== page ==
NetIQ Packages its Security Products

NetIQ Corp. this week unveiled a major push to market and sell several of its products as a comprehensive security solution.

The company's new security strategy uses Security Manager as the headline act with supporting roles from several other NetIQ products. A few products from NetIQ's recent acquisition, WebTrends, are also included in the package.

Tom Kemp, senior vice president of products for NetIQ, laid out the reason for the suite. "Until now there hasn't been a single portal for correlating and managing security information and incidents across the wide variety of security applications across the enterprise," Kemp said.

NetIQ formed a security management sales team and a global channel initiative to kick start the security solution sales effort.

Security Manager provides the portal for the whole solution. The Windows NT/2000-based product handles real-time security monitoring, alerting, automated incident response, security policy configuration enforcement and host-based intrusion detection. NetIQ originally released the product in December 2000.

Integrated with that are Security Analyzer, Firewall Suite, Directory and Resource Administrator and File and Storage Administrator.

Security Analyzer, which performs vulnerability scanning and assessment across Windows, Solaris and Linux, is a rebranded WebTrends product.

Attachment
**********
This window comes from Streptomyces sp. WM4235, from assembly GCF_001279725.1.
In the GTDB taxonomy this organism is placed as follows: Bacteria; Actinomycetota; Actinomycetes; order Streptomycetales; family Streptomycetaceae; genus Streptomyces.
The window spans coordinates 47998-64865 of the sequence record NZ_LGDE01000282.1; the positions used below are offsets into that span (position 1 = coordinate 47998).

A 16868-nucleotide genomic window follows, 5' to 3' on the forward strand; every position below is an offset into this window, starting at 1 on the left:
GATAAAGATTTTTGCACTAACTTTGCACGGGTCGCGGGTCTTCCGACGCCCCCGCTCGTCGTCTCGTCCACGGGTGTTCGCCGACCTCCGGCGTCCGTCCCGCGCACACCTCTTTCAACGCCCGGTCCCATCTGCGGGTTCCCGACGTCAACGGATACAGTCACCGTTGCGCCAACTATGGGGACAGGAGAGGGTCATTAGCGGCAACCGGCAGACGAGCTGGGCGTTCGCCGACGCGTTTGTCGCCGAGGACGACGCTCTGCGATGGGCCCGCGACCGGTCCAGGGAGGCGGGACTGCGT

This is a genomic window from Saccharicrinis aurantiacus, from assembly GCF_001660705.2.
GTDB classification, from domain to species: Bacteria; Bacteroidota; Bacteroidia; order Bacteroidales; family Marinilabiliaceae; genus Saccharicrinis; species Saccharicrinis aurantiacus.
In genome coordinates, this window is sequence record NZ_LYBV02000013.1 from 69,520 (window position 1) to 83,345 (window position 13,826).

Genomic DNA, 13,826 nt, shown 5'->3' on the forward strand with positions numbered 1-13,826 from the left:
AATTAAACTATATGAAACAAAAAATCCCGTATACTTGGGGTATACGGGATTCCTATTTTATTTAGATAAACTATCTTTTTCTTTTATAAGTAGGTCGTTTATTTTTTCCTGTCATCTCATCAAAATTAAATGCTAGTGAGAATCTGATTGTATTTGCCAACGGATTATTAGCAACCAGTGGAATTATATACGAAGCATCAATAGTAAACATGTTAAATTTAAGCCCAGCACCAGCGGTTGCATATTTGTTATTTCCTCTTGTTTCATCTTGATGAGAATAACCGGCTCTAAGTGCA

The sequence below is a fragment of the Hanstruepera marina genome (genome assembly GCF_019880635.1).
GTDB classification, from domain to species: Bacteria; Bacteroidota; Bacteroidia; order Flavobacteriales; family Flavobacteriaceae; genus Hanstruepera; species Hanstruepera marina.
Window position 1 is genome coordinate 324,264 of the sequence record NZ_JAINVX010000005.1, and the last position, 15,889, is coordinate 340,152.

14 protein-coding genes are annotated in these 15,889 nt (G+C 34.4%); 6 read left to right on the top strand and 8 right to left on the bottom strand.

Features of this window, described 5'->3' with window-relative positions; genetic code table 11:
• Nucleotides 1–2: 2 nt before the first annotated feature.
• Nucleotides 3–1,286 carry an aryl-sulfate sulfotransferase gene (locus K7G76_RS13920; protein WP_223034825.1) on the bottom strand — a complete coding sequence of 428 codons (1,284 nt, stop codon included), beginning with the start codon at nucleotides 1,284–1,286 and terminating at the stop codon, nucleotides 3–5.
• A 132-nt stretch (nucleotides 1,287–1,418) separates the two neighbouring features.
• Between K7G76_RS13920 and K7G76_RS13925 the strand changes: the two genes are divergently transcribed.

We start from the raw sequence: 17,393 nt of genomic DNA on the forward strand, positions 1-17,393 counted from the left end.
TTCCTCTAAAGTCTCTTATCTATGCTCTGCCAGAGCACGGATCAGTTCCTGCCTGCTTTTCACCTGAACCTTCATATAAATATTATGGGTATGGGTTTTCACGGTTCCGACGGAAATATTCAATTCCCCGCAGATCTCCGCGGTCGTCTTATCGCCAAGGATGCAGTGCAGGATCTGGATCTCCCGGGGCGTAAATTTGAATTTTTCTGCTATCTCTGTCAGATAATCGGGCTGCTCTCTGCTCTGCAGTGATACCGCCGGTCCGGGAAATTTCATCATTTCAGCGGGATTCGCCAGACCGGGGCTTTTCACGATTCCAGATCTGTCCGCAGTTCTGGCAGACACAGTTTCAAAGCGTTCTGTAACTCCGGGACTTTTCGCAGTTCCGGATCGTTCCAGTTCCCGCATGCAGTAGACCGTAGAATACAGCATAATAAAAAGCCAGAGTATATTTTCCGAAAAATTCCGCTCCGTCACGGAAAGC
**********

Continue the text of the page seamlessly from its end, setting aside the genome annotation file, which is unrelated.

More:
The other rebranded WebTrends product, Firewall Suite, monitors events on more than 30 firewall products.

The WebTrends acquisition was announced in January and completed in late March.

Directory and Resource Administrator, which is for administration of user access rights and policy-based directory content management, came out in version 6.3 at TechEd last month. File and Storage Administrator, which keeps track and audits system permissions and storage usage, was released in a 2.0 version last September.

About the Author

Scott Bekker is editor in chief of Redmond Channel Partner magazine.


  • AI, IoT and Machine Learning To Challenge Traditional Networking

    The next phase of networking will depend on IT learning to wrangle modern technologies in ways that simplify operations and help humans make decisions, according to a new report by Cisco.

  • Coming in 2020: .NET 5, The Next Phase of Microsoft's .NET Framework

    .NET 5 (no "Core" and no "Framework") will mark the transition from the aging, proprietary, Windows-only .NET Framework to a modern, open source, cross-platform .NET.

  • What Computing Will Look Like in 2030: Top 5 Tech Predictions for the Next Decade

    For better or worse, the next 10 years will bring more intelligent devices to more areas of our daily lives. From the proliferation of AI to what that means for user privacy, here are Brien's tech predictions for 2020 and beyond.

  • Azure Arc: A Deeper Look at Microsoft's Multicloud Play

    Arguably one of Microsoft's biggest announcements this year was the introduction of Azure Arc at Ignite. But is this really a game-changer or is Microsoft just falling for the multicloud buzz?

comments powered by Disqus

Office 365 Watch

Sign up for our newsletter.

Terms and Privacy Policy consent

I agree to this site's Privacy Policy.